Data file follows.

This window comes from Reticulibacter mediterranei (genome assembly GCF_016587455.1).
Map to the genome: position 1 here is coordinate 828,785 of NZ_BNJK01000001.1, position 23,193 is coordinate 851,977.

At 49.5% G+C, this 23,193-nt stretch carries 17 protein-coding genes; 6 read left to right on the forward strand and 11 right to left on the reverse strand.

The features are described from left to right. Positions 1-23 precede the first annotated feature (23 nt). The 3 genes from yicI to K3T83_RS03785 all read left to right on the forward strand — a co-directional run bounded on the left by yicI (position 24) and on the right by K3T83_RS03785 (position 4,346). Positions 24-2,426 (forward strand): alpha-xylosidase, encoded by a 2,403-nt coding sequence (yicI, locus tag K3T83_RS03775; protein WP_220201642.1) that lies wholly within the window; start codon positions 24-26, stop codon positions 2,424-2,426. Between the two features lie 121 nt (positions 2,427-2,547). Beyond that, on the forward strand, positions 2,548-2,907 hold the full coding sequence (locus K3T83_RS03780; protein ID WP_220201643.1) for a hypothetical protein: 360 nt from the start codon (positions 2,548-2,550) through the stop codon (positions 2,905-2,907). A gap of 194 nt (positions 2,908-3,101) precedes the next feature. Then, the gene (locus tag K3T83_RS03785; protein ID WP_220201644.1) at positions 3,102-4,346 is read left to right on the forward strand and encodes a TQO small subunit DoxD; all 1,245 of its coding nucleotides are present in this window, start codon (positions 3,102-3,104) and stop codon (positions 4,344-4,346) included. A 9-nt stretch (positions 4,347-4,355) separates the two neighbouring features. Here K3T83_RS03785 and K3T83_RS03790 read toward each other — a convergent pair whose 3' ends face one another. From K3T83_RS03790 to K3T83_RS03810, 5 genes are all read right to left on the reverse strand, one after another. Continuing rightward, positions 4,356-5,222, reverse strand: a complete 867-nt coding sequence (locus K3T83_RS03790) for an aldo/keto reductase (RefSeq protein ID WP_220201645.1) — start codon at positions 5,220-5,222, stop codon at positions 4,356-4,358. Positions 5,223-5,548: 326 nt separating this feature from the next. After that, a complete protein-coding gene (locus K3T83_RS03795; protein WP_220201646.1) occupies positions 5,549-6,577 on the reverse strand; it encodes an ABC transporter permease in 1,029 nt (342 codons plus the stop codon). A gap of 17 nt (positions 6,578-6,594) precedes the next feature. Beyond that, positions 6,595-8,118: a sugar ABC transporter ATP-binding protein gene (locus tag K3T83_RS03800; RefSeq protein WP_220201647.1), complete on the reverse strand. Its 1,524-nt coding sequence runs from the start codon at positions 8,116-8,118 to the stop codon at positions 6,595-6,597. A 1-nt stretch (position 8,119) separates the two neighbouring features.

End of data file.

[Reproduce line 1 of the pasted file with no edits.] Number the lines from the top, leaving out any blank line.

This window comes from Reticulibacter mediterranei (genome assembly GCF_016587455.1).